In my case just recently, I had to wrap up a longstanding loose end: I finally got rid of two “leftover” vehicles in my yard.

One was a truck that I kept because it was a potential work truck for hauling things around the large woodsy property that I live on. (I kept it for that purpose, but never moved on that purpose, because it required sawing off the rear bumper, which had been smushed down in an accident, and I didn’t have the tools for that.)

The other was my previous car, which I had replaced but which had the possibility of future life under a new owner (with some repairs and work, and smogging, and dealing with paperwork complications).

Aside from those fairly-flimsy reasons for keeping the vehicles around, they were also both being used as my last remaining “storage units”.

Circumstance (in the form of an insurance inspection) recently forced me to bite the bullet on both cars, and to cleanse my life of those two sizeable, visible loose ends. They hadn’t even been explicit to-do items on my list, because I considered them such a low priority. No one was complaining about them, and as someone who has lived with a lot of clutter in my past, glazing over a couple of potentially-useful, not-totally-disgusting cars in the yard was not that bad. So I just lived with it, and it was no big deal.

Until I shed them from my life. Until I no longer had to think about the end-game for those vehicles. Because that was implied, by their presence in my yard—that one of these days I was going to have to deal with getting them junked, or find someone to give them to, and deal with that outstanding stupid paperwork on the old car, and so on. I’d have to get all the stuff out of them, and do a final cleaning of them, and…

While I didn’t enunciate all that stuff to myself every time I walked past those cars (and I passed them several times a day), it was definitely there in my mind. My mind is a lot of things, but it’s not stupid. And it implicitly understood all the little burdens that came with those things. Just like it understands all the little burdens that come with all my wish-to-do projects, as well as all my still-remaining-to-do boxes of papers.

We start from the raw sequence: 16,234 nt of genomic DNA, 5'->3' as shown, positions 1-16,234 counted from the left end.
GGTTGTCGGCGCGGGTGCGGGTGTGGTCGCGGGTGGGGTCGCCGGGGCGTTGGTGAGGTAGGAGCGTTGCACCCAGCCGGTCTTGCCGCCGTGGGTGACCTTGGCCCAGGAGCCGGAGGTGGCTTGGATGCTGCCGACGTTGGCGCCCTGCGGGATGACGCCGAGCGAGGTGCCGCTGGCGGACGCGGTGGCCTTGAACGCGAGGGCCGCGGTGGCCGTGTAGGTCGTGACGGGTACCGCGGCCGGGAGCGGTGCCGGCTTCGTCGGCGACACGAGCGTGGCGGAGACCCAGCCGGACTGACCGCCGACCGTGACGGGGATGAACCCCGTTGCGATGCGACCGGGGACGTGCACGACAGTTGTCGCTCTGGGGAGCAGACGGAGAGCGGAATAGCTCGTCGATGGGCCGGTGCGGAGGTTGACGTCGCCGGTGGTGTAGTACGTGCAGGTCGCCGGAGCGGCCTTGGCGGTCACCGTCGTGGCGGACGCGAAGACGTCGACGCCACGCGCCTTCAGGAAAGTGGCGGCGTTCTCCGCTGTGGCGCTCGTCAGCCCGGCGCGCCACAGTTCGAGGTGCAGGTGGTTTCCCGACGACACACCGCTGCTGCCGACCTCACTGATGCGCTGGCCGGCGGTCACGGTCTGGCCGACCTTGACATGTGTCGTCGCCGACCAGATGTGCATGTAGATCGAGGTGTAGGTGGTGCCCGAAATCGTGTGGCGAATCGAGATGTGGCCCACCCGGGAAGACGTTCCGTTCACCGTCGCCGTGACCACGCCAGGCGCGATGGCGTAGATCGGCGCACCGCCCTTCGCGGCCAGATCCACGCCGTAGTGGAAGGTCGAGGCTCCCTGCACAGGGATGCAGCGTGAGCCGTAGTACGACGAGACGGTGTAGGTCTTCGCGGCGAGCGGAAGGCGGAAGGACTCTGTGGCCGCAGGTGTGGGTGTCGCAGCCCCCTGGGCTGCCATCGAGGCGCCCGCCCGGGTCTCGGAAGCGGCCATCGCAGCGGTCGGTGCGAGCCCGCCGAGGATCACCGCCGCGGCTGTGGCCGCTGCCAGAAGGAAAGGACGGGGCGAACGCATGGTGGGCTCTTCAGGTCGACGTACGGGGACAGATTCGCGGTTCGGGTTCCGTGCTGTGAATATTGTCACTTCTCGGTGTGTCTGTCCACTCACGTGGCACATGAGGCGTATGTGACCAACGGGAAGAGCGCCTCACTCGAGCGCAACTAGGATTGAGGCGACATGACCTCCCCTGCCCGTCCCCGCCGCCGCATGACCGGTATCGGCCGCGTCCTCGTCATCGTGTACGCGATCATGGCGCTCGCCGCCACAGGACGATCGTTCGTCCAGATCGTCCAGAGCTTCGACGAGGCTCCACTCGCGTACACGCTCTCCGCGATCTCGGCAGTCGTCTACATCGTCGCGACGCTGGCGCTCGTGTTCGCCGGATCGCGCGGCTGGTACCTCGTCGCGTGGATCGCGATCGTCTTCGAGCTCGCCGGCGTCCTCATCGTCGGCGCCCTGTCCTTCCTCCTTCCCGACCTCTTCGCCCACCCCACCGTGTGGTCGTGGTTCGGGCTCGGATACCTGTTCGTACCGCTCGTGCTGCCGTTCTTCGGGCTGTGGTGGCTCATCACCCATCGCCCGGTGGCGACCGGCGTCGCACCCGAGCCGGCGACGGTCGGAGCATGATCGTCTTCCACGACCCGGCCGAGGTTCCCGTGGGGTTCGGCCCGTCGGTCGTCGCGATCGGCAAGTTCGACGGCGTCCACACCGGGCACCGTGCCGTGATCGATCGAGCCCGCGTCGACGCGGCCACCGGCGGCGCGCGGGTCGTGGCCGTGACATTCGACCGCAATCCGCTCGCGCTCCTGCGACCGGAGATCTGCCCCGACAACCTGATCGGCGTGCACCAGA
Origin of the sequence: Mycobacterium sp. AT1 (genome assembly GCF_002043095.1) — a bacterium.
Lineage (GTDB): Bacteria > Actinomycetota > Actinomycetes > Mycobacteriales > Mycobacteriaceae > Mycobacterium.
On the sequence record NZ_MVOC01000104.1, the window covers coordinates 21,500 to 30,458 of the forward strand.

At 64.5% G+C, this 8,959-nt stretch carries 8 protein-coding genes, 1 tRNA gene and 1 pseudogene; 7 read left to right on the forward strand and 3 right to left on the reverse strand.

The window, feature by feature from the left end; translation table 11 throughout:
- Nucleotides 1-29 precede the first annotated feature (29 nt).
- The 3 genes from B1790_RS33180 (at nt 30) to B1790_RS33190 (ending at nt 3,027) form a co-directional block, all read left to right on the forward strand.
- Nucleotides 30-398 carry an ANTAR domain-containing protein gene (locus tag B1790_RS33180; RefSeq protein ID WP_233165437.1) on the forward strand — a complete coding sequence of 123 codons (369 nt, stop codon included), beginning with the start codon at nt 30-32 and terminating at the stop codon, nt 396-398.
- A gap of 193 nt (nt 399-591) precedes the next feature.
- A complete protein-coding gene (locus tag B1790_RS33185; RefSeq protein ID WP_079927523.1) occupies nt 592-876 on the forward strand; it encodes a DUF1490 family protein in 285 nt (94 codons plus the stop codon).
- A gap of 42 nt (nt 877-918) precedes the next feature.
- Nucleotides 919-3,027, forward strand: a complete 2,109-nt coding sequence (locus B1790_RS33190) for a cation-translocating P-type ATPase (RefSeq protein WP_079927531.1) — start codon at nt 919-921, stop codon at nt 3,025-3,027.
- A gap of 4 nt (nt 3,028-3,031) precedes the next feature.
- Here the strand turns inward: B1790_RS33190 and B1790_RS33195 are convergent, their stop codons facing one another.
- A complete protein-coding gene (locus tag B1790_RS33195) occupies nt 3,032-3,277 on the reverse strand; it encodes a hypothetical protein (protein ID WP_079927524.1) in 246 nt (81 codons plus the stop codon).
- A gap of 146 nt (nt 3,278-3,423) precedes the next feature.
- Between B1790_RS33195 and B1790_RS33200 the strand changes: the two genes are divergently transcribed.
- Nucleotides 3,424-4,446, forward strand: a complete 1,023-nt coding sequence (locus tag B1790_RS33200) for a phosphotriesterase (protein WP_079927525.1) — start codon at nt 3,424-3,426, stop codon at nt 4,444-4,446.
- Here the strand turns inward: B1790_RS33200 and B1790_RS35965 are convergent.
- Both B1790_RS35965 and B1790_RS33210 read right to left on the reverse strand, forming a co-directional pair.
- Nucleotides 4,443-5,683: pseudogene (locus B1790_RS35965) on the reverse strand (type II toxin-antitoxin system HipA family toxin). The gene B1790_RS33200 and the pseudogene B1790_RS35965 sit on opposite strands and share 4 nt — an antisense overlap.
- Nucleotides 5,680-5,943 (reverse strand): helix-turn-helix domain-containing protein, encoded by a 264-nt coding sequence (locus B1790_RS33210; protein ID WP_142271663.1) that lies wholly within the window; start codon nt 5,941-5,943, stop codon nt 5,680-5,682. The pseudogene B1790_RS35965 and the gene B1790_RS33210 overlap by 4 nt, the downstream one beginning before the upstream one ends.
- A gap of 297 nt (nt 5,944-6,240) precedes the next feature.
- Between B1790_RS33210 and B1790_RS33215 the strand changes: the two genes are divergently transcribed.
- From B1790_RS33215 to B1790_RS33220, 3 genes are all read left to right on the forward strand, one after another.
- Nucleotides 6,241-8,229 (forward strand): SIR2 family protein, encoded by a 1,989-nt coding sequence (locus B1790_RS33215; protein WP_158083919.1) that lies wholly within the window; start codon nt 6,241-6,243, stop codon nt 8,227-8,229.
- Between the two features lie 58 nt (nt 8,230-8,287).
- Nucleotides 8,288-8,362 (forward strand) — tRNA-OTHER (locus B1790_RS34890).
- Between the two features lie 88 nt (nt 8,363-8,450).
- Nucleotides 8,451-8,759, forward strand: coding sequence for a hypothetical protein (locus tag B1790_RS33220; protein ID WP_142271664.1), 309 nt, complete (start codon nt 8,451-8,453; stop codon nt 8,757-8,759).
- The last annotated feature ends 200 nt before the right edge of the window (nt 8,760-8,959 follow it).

Speaking of those boxes of papers…the car evacuation episode forced my hand in terms of that stuff too. Not only did I have to face the boxes and items from inside my cars, but in getting rid of those vehicles, I had to find the titles and paperwork for them. That turned out to be one of those deals where something was put somewhere for safekeeping, and it was hidden away so safely that it’s impossible to find.

Of course, that didn’t stop me from trying, and in doing so, I was brought face-to-face with several boxes and crates of unfinished business which I had stashed away in my little attic. And in all those papers and boxes from my past lies the rest of the lesson behind lessening your load so you can laughingly luxuriate in the liberating loosening of losing loose ends.

I’ll lead you through the last of that lightening loosening lesson in my next column. In the meantime…if you’ve got a big ol’ eyesore sitting around in your life somewhere, and you don’t need it there anymore, take my advice and set yourself free. Get rid of it, like this week. Tie up those relatively easy loose ends. You’ll gain new open space in your life—and just as importantly, in your mind.

Lance Brown can be found at http://lancebrown.org. Archives of his column can be found here.

(photo credit: Loose Ends by Quinn Dombrowski)